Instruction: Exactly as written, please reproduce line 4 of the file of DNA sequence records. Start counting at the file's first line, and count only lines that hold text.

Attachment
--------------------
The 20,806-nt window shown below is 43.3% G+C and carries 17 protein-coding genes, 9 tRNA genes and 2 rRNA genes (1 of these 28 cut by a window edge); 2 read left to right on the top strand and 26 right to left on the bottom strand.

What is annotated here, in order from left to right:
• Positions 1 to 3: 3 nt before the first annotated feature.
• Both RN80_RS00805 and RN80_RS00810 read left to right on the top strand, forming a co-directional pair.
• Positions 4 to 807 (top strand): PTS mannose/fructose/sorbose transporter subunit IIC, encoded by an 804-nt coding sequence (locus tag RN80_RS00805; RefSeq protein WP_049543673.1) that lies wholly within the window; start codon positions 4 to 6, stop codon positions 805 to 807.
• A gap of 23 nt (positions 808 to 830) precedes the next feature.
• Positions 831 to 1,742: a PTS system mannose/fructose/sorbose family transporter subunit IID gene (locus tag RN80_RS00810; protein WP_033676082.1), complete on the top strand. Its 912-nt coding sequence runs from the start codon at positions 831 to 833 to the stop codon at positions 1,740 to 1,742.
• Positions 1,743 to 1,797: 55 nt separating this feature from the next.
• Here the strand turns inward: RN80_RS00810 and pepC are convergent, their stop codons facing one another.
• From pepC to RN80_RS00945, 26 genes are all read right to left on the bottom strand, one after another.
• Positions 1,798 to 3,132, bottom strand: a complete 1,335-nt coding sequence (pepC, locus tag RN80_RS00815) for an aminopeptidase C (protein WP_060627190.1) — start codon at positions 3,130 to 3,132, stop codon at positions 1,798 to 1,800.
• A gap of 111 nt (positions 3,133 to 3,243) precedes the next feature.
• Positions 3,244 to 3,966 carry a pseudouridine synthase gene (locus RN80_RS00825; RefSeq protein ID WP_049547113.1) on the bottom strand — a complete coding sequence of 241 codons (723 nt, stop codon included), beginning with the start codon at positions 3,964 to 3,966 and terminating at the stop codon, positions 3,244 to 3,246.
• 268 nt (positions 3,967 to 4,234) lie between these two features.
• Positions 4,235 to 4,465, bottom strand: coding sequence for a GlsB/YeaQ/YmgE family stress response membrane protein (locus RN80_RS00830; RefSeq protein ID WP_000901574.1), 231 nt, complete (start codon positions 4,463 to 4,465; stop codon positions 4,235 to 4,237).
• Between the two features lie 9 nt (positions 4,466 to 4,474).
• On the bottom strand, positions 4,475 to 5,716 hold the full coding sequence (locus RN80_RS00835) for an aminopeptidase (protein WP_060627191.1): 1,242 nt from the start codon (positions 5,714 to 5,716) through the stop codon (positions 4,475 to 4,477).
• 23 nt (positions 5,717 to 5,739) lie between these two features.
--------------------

• Both RN80_RS00805 and RN80_RS00810 read left to right on the top strand, forming a co-directional pair.